Writers: Seth Grahame-Smith, John August
Stars: Johnny Depp, Michelle Pfeiffer and Eva Green
Run Time: 113 min
I've never seen the TV source to which Tim Burton derives this ham-fisted, gothic love letter from, so I have no comparison in whether this offering is a justifiable adaption. However, what I can say is that this version of Dark Shadows is a dreadful experience. Painfully dull, this poor attempt at a comedic horror romance could very well be the worst film in Burton's downward spiral of a career.
In the 1700's Barnabas Collins (Depp) made the poor choice of defying the love of the gorgeous witch, Angelique Bouchard (Green). In turn, she kills his parents, charms his other lover into throwing herself off of a cliff, curses his family and turns him into a vampire. She also incites the local villagers to chain and bury him. Flash forward to 1972, Barnabas becomes free from his shackles and must learn to cope with the new time period while getting to know his rather odd descendants.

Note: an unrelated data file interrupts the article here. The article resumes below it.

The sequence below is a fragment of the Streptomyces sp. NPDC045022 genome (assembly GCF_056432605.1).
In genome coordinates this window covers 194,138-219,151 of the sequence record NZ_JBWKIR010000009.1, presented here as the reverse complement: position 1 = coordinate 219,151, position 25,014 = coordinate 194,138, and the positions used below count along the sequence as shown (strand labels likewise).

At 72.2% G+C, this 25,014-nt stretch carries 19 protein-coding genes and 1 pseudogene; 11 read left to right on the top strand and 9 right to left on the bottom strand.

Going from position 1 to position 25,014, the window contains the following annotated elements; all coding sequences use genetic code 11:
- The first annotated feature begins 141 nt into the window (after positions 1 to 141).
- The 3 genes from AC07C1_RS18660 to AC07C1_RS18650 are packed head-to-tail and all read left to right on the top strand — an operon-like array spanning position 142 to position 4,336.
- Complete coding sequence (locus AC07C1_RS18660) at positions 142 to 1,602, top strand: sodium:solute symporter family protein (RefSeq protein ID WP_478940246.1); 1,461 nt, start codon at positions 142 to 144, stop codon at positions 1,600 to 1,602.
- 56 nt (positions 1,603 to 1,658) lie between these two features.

What completely kills this movie is the reliance on Barnabas' undead/out-of-time behavior to fill most of the comedy void. Add the dysfunctional family to the mix and you have a poor, less inspired, immensely boring, tamed-down version of the Addams Family, but with less interesting characters and without the increased level of morbidity. I don't know, maybe this would be funny if it were a first film experience, without having any other level of quality to compare it to.
The bad definitely outweighs the good in Dark Shadows, the later of which amounts to the usually impressive art design expected with Burton. This definitely made an otherwise dreary film feel full of color and with just the right amount of style. However, much like the latter portion of Burton's career, this is definitely style over substance, with nothing to sink your teeth into. It barely works as a guilty pleasure and there would have to be some sort of entertainment value for that, which this doesn't have.